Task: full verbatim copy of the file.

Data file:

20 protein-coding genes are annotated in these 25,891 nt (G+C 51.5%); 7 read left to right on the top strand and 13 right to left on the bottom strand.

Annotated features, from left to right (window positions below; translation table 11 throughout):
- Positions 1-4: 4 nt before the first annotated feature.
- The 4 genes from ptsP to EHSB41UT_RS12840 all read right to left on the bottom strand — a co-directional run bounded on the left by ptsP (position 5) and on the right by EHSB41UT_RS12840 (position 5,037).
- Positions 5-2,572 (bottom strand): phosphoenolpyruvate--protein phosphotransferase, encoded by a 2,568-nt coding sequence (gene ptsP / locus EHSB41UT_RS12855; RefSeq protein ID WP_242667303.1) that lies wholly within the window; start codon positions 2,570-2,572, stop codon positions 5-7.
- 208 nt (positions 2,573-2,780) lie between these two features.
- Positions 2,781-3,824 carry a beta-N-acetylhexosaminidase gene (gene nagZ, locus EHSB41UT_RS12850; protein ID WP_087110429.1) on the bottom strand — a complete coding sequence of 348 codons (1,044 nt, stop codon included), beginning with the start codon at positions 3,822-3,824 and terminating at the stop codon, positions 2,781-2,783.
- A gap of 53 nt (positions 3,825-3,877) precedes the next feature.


20 protein-coding genes are annotated in these 25,891 nt (G+C 51.5%); 7 read left to right on the top strand and 13 right to left on the bottom strand.

Annotated features, from left to right (window positions below; translation table 11 throughout):
- Positions 1-4: 4 nt before the first annotated feature.
- The 4 genes from ptsP to EHSB41UT_RS12840 all read right to left on the bottom strand — a co-directional run bounded on the left by ptsP (position 5) and on the right by EHSB41UT_RS12840 (position 5,037).
- Positions 5-2,572 (bottom strand): phosphoenolpyruvate--protein phosphotransferase, encoded by a 2,568-nt coding sequence (gene ptsP / locus EHSB41UT_RS12855; RefSeq protein ID WP_242667303.1) that lies wholly within the window; start codon positions 2,570-2,572, stop codon positions 5-7.
- 208 nt (positions 2,573-2,780) lie between these two features.
- Positions 2,781-3,824 carry a beta-N-acetylhexosaminidase gene (gene nagZ, locus EHSB41UT_RS12850; protein ID WP_087110429.1) on the bottom strand — a complete coding sequence of 348 codons (1,044 nt, stop codon included), beginning with the start codon at positions 3,822-3,824 and terminating at the stop codon, positions 2,781-2,783.
- A gap of 53 nt (positions 3,825-3,877) precedes the next feature.